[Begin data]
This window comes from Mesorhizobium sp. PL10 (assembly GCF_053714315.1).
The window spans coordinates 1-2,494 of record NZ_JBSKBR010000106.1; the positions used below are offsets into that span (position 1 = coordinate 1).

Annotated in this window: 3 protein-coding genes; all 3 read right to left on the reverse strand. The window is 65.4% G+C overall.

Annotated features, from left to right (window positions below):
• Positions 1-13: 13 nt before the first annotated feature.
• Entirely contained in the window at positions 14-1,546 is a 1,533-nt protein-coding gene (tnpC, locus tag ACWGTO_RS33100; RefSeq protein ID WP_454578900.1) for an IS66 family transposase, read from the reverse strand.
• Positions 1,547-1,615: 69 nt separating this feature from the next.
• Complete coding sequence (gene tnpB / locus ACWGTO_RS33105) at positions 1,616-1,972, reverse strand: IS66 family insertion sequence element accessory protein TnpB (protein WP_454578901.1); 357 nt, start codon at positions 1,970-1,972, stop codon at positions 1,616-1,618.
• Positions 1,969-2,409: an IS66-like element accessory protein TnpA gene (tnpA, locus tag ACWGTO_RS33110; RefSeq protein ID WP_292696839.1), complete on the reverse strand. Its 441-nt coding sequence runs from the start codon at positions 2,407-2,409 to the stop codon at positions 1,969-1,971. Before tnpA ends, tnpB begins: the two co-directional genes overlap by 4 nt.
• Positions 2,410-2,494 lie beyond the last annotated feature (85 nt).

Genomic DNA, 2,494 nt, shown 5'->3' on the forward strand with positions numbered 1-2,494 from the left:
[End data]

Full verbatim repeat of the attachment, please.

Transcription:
This window comes from Mesorhizobium sp. PL10 (assembly GCF_053714315.1).
The window spans coordinates 1-2,494 of record NZ_JBSKBR010000106.1; the positions used below are offsets into that span (position 1 = coordinate 1).

Annotated in this window: 3 protein-coding genes; all 3 read right to left on the reverse strand. The window is 65.4% G+C overall.

Annotated features, from left to right (window positions below):
• Positions 1-13: 13 nt before the first annotated feature.
• Entirely contained in the window at positions 14-1,546 is a 1,533-nt protein-coding gene (tnpC, locus tag ACWGTO_RS33100; RefSeq protein ID WP_454578900.1) for an IS66 family transposase, read from the reverse strand.
• Positions 1,547-1,615: 69 nt separating this feature from the next.
• Complete coding sequence (gene tnpB / locus ACWGTO_RS33105) at positions 1,616-1,972, reverse strand: IS66 family insertion sequence element accessory protein TnpB (protein WP_454578901.1); 357 nt, start codon at positions 1,970-1,972, stop codon at positions 1,616-1,618.
• Positions 1,969-2,409: an IS66-like element accessory protein TnpA gene (tnpA, locus tag ACWGTO_RS33110; RefSeq protein ID WP_292696839.1), complete on the reverse strand. Its 441-nt coding sequence runs from the start codon at positions 2,407-2,409 to the stop codon at positions 1,969-1,971. Before tnpA ends, tnpB begins: the two co-directional genes overlap by 4 nt.
• Positions 2,410-2,494 lie beyond the last annotated feature (85 nt).

Genomic DNA, 2,494 nt, shown 5'->3' on the forward strand with positions numbered 1-2,494 from the left: